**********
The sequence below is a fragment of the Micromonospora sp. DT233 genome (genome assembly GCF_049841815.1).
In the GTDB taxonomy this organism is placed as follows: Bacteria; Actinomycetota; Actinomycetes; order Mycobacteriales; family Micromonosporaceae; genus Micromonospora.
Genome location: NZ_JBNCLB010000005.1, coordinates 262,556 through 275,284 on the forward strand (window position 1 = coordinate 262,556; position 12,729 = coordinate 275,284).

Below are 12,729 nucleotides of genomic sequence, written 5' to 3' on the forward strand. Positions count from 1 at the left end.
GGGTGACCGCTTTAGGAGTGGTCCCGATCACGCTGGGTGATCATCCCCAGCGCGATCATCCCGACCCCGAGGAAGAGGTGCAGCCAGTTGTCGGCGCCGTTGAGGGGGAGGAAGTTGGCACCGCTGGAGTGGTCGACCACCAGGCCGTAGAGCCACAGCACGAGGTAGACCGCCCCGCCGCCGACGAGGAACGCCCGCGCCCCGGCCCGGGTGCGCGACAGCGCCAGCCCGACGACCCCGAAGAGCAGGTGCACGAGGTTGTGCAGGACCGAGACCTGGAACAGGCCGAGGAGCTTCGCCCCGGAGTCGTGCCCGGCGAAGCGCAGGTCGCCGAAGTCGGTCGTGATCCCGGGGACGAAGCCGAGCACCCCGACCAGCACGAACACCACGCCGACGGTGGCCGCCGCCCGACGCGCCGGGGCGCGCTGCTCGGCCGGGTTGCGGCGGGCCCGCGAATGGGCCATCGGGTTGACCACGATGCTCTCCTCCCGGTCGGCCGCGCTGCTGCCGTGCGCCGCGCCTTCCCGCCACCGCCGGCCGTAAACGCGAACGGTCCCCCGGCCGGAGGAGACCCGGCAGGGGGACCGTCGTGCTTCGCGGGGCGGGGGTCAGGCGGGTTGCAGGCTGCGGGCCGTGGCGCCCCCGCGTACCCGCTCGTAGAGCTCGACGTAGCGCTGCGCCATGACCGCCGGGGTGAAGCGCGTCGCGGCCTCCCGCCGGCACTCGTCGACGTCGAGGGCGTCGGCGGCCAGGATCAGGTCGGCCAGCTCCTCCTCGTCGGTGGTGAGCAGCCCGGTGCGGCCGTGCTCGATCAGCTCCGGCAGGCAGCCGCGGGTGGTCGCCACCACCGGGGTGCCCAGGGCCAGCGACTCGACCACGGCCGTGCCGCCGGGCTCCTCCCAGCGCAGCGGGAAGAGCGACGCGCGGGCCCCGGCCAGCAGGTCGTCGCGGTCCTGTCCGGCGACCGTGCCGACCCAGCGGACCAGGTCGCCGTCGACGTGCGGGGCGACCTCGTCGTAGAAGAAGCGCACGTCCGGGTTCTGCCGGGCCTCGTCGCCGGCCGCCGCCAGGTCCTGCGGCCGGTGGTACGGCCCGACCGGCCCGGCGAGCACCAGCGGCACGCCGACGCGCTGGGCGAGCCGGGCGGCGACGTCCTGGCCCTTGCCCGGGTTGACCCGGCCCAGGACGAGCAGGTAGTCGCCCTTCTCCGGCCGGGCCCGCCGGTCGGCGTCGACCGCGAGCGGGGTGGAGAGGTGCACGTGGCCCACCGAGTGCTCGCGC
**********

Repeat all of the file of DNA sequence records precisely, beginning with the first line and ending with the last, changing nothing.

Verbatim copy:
The sequence below is a fragment of the Micromonospora sp. DT233 genome (genome assembly GCF_049841815.1).
In the GTDB taxonomy this organism is placed as follows: Bacteria; Actinomycetota; Actinomycetes; order Mycobacteriales; family Micromonosporaceae; genus Micromonospora.
Genome location: NZ_JBNCLB010000005.1, coordinates 262,556 through 275,284 on the forward strand (window position 1 = coordinate 262,556; position 12,729 = coordinate 275,284).

Below are 12,729 nucleotides of genomic sequence, written 5' to 3' on the forward strand. Positions count from 1 at the left end.
GGGTGACCGCTTTAGGAGTGGTCCCGATCACGCTGGGTGATCATCCCCAGCGCGATCATCCCGACCCCGAGGAAGAGGTGCAGCCAGTTGTCGGCGCCGTTGAGGGGGAGGAAGTTGGCACCGCTGGAGTGGTCGACCACCAGGCCGTAGAGCCACAGCACGAGGTAGACCGCCCCGCCGCCGACGAGGAACGCCCGCGCCCCGGCCCGGGTGCGCGACAGCGCCAGCCCGACGACCCCGAAGAGCAGGTGCACGAGGTTGTGCAGGACCGAGACCTGGAACAGGCCGAGGAGCTTCGCCCCGGAGTCGTGCCCGGCGAAGCGCAGGTCGCCGAAGTCGGTCGTGATCCCGGGGACGAAGCCGAGCACCCCGACCAGCACGAACACCACGCCGACGGTGGCCGCCGCCCGACGCGCCGGGGCGCGCTGCTCGGCCGGGTTGCGGCGGGCCCGCGAATGGGCCATCGGGTTGACCACGATGCTCTCCTCCCGGTCGGCCGCGCTGCTGCCGTGCGCCGCGCCTTCCCGCCACCGCCGGCCGTAAACGCGAACGGTCCCCCGGCCGGAGGAGACCCGGCAGGGGGACCGTCGTGCTTCGCGGGGCGGGGGTCAGGCGGGTTGCAGGCTGCGGGCCGTGGCGCCCCCGCGTACCCGCTCGTAGAGCTCGACGTAGCGCTGCGCCATGACCGCCGGGGTGAAGCGCGTCGCGGCCTCCCGCCGGCACTCGTCGACGTCGAGGGCGTCGGCGGCCAGGATCAGGTCGGCCAGCTCCTCCTCGTCGGTGGTGAGCAGCCCGGTGCGGCCGTGCTCGATCAGCTCCGGCAGGCAGCCGCGGGTGGTCGCCACCACCGGGGTGCCCAGGGCCAGCGACTCGACCACGGCCGTGCCGCCGGGCTCCTCCCAGCGCAGCGGGAAGAGCGACGCGCGGGCCCCGGCCAGCAGGTCGTCGCGGTCCTGTCCGGCGACCGTGCCGACCCAGCGGACCAGGTCGCCGTCGACGTGCGGGGCGACCTCGTCGTAGAAGAAGCGCACGTCCGGGTTCTGCCGGGCCTCGTCGCCGGCCGCCGCCAGGTCCTGCGGCCGGTGGTACGGCCCGACCGGCCCGGCGAGCACCAGCGGCACGCCGACGCGCTGGGCGAGCCGGGCGGCGACGTCCTGGCCCTTGCCCGGGTTGACCCGGCCCAGGACGAGCAGGTAGTCGCCCTTCTCCGGCCGGGCCCGCCGGTCGGCGTCGACCGCGAGCGGGGTGGAGAGGTGCACGTGGCCCACCGAGTGCTCGCGC